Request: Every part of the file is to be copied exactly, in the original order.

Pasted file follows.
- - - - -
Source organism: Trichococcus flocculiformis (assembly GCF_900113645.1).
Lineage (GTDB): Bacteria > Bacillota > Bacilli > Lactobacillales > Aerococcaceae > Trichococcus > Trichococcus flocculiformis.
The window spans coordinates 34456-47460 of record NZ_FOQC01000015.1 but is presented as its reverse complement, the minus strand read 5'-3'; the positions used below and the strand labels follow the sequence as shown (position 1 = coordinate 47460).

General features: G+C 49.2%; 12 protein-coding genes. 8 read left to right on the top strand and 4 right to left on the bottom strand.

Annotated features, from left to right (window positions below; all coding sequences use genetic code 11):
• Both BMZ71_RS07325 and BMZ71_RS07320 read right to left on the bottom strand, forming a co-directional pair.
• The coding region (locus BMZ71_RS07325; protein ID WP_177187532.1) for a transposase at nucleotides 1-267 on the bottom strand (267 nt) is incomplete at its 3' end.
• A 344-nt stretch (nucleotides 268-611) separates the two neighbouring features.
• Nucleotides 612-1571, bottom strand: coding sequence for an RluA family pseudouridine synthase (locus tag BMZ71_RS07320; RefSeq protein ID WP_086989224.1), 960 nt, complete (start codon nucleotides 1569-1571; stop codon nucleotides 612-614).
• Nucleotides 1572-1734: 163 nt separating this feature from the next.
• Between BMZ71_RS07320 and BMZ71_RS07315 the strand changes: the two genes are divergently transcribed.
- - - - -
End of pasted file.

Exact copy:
Source organism: Trichococcus flocculiformis (assembly GCF_900113645.1).
Lineage (GTDB): Bacteria > Bacillota > Bacilli > Lactobacillales > Aerococcaceae > Trichococcus > Trichococcus flocculiformis.
The window spans coordinates 34456-47460 of record NZ_FOQC01000015.1 but is presented as its reverse complement, the minus strand read 5'-3'; the positions used below and the strand labels follow the sequence as shown (position 1 = coordinate 47460).

General features: G+C 49.2%; 12 protein-coding genes. 8 read left to right on the top strand and 4 right to left on the bottom strand.

Annotated features, from left to right (window positions below; all coding sequences use genetic code 11):
• Both BMZ71_RS07325 and BMZ71_RS07320 read right to left on the bottom strand, forming a co-directional pair.
• The coding region (locus BMZ71_RS07325; protein ID WP_177187532.1) for a transposase at nucleotides 1-267 on the bottom strand (267 nt) is incomplete at its 3' end.
• A 344-nt stretch (nucleotides 268-611) separates the two neighbouring features.
• Nucleotides 612-1571, bottom strand: coding sequence for an RluA family pseudouridine synthase (locus tag BMZ71_RS07320; RefSeq protein ID WP_086989224.1), 960 nt, complete (start codon nucleotides 1569-1571; stop codon nucleotides 612-614).
• Nucleotides 1572-1734: 163 nt separating this feature from the next.
• Between BMZ71_RS07320 and BMZ71_RS07315 the strand changes: the two genes are divergently transcribed.